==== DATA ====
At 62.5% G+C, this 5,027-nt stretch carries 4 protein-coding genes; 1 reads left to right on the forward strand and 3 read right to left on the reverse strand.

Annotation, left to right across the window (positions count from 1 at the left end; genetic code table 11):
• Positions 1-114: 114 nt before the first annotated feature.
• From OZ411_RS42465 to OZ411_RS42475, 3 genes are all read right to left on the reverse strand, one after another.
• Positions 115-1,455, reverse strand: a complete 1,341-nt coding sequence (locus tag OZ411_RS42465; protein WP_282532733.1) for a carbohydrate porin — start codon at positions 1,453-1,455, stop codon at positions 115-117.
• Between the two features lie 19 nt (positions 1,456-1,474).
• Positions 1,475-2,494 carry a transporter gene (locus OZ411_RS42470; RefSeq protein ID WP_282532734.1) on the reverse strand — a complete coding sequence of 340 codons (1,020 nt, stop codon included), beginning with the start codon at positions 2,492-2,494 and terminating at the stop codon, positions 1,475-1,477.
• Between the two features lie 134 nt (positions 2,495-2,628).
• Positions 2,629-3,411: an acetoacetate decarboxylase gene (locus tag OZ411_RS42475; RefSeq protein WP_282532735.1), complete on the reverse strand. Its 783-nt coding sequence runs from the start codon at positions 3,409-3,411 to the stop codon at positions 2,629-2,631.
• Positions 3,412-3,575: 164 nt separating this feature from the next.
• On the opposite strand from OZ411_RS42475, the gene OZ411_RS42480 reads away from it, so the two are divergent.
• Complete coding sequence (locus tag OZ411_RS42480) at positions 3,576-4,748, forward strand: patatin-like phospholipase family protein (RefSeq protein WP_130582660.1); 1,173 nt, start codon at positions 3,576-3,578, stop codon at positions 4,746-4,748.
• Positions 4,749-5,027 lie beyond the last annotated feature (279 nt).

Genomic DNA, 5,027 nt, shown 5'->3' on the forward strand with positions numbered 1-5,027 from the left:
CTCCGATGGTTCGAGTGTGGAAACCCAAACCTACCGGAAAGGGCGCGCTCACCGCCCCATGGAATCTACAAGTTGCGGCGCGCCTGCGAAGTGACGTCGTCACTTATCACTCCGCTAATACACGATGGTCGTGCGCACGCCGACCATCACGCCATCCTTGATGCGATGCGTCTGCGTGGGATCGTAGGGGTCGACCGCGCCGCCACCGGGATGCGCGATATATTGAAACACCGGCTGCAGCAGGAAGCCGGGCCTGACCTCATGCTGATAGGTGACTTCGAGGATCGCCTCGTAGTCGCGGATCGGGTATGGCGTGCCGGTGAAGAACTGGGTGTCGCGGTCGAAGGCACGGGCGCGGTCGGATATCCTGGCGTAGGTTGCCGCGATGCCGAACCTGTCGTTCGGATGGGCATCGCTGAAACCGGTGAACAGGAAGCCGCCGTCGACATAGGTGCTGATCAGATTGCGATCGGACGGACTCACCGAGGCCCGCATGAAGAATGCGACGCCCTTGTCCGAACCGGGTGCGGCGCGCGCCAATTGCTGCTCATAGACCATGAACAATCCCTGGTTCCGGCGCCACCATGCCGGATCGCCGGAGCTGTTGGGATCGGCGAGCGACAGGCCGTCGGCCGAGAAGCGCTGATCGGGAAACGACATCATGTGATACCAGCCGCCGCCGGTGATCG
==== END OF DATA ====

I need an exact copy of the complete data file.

At 62.5% G+C, this 5,027-nt stretch carries 4 protein-coding genes; 1 reads left to right on the forward strand and 3 read right to left on the reverse strand.

Annotation, left to right across the window (positions count from 1 at the left end; genetic code table 11):
• Positions 1-114: 114 nt before the first annotated feature.
• From OZ411_RS42465 to OZ411_RS42475, 3 genes are all read right to left on the reverse strand, one after another.
• Positions 115-1,455, reverse strand: a complete 1,341-nt coding sequence (locus tag OZ411_RS42465; protein WP_282532733.1) for a carbohydrate porin — start codon at positions 1,453-1,455, stop codon at positions 115-117.
• Between the two features lie 19 nt (positions 1,456-1,474).
• Positions 1,475-2,494 carry a transporter gene (locus OZ411_RS42470; RefSeq protein ID WP_282532734.1) on the reverse strand — a complete coding sequence of 340 codons (1,020 nt, stop codon included), beginning with the start codon at positions 2,492-2,494 and terminating at the stop codon, positions 1,475-1,477.
• Between the two features lie 134 nt (positions 2,495-2,628).
• Positions 2,629-3,411: an acetoacetate decarboxylase gene (locus tag OZ411_RS42475; RefSeq protein WP_282532735.1), complete on the reverse strand. Its 783-nt coding sequence runs from the start codon at positions 3,409-3,411 to the stop codon at positions 2,629-2,631.
• Positions 3,412-3,575: 164 nt separating this feature from the next.
• On the opposite strand from OZ411_RS42475, the gene OZ411_RS42480 reads away from it, so the two are divergent.
• Complete coding sequence (locus tag OZ411_RS42480) at positions 3,576-4,748, forward strand: patatin-like phospholipase family protein (RefSeq protein WP_130582660.1); 1,173 nt, start codon at positions 3,576-3,578, stop codon at positions 4,746-4,748.
• Positions 4,749-5,027 lie beyond the last annotated feature (279 nt).

Genomic DNA, 5,027 nt, shown 5'->3' on the forward strand with positions numbered 1-5,027 from the left:
CTCCGATGGTTCGAGTGTGGAAACCCAAACCTACCGGAAAGGGCGCGCTCACCGCCCCATGGAATCTACAAGTTGCGGCGCGCCTGCGAAGTGACGTCGTCACTTATCACTCCGCTAATACACGATGGTCGTGCGCACGCCGACCATCACGCCATCCTTGATGCGATGCGTCTGCGTGGGATCGTAGGGGTCGACCGCGCCGCCACCGGGATGCGCGATATATTGAAACACCGGCTGCAGCAGGAAGCCGGGCCTGACCTCATGCTGATAGGTGACTTCGAGGATCGCCTCGTAGTCGCGGATCGGGTATGGCGTGCCGGTGAAGAACTGGGTGTCGCGGTCGAAGGCACGGGCGCGGTCGGATATCCTGGCGTAGGTTGCCGCGATGCCGAACCTGTCGTTCGGATGGGCATCGCTGAAACCGGTGAACAGGAAGCCGCCGTCGACATAGGTGCTGATCAGATTGCGATCGGACGGACTCACCGAGGCCCGCATGAAGAATGCGACGCCCTTGTCCGAACCGGGTGCGGCGCGCGCCAATTGCTGCTCATAGACCATGAACAATCCCTGGTTCCGGCGCCACCATGCCGGATCGCCGGAGCTGTTGGGATCGGCGAGCGACAGGCCGTCGGCCGAGAAGCGCTGATCGGGAAACGACATCATGTGATACCAGCCGCCGCCGGTGATCG